Managers would be well advised to choose their words carefully according to new research. Academics have discovered that careful use of language can make the world of difference in the workplace and may well encourage employees to behave more ethically.

The research has found that linguistic subtleties, such as describing an individual as a cheater, rather than terming their behaviour as cheating had a marked impact on how that individual would behave.

“This research is exciting because it suggests that a very simple way leaders might curb unethical behaviour is with subtle linguistic cues that highlight the implications that the behaviour might have for a person’s identity,” says Gabrielle Adams an assistant professor of organisational behaviour at London Business School.

With fellow academics Christopher Bryan an assistant professor in the psychology department at the University of California San Diego and Benoît Monin, an associate professor of organisational behaviour and psychology at Stanford University, Prof Adams. conducted experiments in which participants had the opportunity to claim money that they were not entitled to.

However while some participants received instructions that highlighted the individual’s identity – “Please don’t be a cheater” others were given instructions that focused on the action – “Please don’t cheat”.

Where the language focused on identity – the cheater– participants were far less likely to cheat. But when the behaviour was described – cheating – the academics found that individuals were more prone to take the money. The results held true for both face-to-face interaction and in an online setting.

The academics suggest that it is possible to invoke an individual’s “desire to maintain a self-image as good and honest” by manipulating language and using self-relevant nouns such as cheater. Self-relevant nouns they add “should cause people to avoid the behaviour”.

The writers say that subtle linguistic cues can prevent dishonesty “by harnessing people’s desire to maintain a view of themselves as ethical and honest”. In turn they add that their research suggests that simple linguistic interventions could help curb dishonest behaviour in society.

When cheating would make you a cheater: implicating the self prevents unethical behaviour will be published in the Journal of Experimental Psychology.

● Academic research is all embracing and the stock market and stock returns have recently come under scrutiny.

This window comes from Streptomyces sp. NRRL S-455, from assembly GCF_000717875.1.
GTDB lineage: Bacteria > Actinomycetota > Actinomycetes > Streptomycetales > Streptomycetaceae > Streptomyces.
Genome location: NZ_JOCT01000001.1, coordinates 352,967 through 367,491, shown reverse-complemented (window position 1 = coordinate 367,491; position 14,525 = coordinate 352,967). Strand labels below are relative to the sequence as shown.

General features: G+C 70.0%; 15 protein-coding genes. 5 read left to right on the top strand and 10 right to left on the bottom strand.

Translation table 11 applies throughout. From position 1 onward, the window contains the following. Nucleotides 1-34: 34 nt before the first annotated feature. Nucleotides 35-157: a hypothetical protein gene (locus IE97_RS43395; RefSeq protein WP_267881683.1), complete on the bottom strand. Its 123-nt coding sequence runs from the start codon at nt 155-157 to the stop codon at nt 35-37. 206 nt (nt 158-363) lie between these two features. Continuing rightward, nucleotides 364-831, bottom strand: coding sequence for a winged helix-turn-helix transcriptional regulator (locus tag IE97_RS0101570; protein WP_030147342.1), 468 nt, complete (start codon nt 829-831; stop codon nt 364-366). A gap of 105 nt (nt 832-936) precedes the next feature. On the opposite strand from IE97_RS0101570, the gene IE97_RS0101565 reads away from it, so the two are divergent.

But according to new research which examines stock market strategies relating to stock returns, the very act of publishing the academic work can affect the stock return predictability, correcting the market mispricing that made the strategy profitable in the first place. In other words the strength of an academic’s findings relating to stock market returns decreases once their paper is published.

David McLean, of the University of Alberta and a visiting professor at MIT Sloan School of Management says that when academics publish a paper analysing a new market strategy, savvy investors immediately begin to trade on that strategy.

“This trading impacts prices, bringing them more in line with fundamental values. This in turn makes the strategy less profitable, so it appears that academic research destroys stock return predictability,” say the writers in their paper “Does Academic Research Destroy Stock Return Predictability”.

With Jeffrey Pontiff of Boston College, Prof McLean identified strategies that have been shown to predict stock returns that had been published in finance, accounting and economics journals. They found that once the paper had been published the strategy’s return deteriorated by 35 per cent.

However the writers say that there is a silver lining. “Our study suggests that academic research makes markets work better, as the apparent market mispricing is at least partially corrected once a study has drawn attention to it.”

The paper is published online on the Social Science Research Network

Copyright The Financial Times Limited 2023. All rights reserved.
Reuse this content (opens in new window) CommentsJump to comments section

Follow the topics in this article